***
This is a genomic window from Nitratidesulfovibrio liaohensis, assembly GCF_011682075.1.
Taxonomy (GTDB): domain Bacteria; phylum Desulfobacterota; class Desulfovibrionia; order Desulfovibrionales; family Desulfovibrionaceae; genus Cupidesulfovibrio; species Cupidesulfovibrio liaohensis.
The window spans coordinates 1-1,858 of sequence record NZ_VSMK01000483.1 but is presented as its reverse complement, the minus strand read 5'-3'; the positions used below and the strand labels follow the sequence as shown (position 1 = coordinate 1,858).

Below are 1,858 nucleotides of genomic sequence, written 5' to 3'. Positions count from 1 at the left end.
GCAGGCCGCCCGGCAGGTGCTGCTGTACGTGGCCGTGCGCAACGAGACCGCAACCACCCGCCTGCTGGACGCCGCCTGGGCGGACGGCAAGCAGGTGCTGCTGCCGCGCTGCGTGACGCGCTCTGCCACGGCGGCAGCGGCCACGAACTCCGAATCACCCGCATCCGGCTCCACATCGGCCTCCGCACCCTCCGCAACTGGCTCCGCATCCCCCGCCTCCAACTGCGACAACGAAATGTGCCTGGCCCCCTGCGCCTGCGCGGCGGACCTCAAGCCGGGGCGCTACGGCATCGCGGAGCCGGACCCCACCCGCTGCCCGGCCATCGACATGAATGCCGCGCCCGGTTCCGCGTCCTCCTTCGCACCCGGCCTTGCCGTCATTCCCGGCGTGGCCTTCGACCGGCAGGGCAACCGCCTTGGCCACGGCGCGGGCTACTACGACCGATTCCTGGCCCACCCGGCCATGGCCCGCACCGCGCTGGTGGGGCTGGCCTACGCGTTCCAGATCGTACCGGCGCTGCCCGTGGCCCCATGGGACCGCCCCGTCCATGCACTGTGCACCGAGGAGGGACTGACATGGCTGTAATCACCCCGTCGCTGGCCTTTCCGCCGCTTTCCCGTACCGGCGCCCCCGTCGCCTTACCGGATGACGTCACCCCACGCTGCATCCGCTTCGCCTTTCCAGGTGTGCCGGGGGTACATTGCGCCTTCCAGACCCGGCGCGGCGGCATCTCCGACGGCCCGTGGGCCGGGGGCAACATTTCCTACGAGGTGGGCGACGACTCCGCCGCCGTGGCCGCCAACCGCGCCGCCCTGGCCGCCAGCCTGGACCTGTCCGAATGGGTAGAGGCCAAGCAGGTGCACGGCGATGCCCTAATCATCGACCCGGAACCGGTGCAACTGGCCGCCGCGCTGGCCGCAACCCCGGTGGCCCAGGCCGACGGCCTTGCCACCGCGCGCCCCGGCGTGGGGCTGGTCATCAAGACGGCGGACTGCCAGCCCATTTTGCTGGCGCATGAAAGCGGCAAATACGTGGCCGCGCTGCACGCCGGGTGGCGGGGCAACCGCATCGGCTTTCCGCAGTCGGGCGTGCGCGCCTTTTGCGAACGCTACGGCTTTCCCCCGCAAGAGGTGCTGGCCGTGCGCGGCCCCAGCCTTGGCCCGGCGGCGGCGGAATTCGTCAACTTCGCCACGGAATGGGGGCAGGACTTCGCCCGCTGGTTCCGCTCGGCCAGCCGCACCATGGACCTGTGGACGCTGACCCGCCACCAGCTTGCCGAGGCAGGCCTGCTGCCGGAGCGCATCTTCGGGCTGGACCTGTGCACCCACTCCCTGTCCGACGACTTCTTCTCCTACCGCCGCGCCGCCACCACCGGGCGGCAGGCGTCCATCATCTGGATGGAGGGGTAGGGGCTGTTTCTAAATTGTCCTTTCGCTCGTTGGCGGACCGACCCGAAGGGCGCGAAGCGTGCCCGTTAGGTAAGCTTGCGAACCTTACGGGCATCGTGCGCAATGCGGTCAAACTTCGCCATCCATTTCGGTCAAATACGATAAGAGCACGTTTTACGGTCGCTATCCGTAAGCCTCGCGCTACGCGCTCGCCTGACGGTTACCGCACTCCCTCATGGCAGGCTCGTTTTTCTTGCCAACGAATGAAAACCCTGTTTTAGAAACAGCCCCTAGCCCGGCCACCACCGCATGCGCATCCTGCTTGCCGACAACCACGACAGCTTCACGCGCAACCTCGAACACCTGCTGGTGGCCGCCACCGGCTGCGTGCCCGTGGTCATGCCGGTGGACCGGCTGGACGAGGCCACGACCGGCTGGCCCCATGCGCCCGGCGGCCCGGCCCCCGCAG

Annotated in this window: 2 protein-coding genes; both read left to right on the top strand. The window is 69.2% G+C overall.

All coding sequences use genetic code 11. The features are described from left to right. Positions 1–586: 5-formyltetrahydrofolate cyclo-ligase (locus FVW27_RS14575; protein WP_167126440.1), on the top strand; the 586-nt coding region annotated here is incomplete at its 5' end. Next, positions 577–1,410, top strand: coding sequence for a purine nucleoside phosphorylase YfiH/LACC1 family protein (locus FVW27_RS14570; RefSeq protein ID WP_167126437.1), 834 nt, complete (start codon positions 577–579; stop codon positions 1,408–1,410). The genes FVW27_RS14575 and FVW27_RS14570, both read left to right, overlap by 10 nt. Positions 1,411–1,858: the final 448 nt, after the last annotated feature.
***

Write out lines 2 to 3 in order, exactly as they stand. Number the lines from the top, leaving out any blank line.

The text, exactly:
Taxonomy (GTDB): domain Bacteria; phylum Desulfobacterota; class Desulfovibrionia; order Desulfovibrionales; family Desulfovibrionaceae; genus Cupidesulfovibrio; species Cupidesulfovibrio liaohensis.
The window spans coordinates 1-1,858 of sequence record NZ_VSMK01000483.1 but is presented as its reverse complement, the minus strand read 5'-3'; the positions used below and the strand labels follow the sequence as shown (position 1 = coordinate 1,858).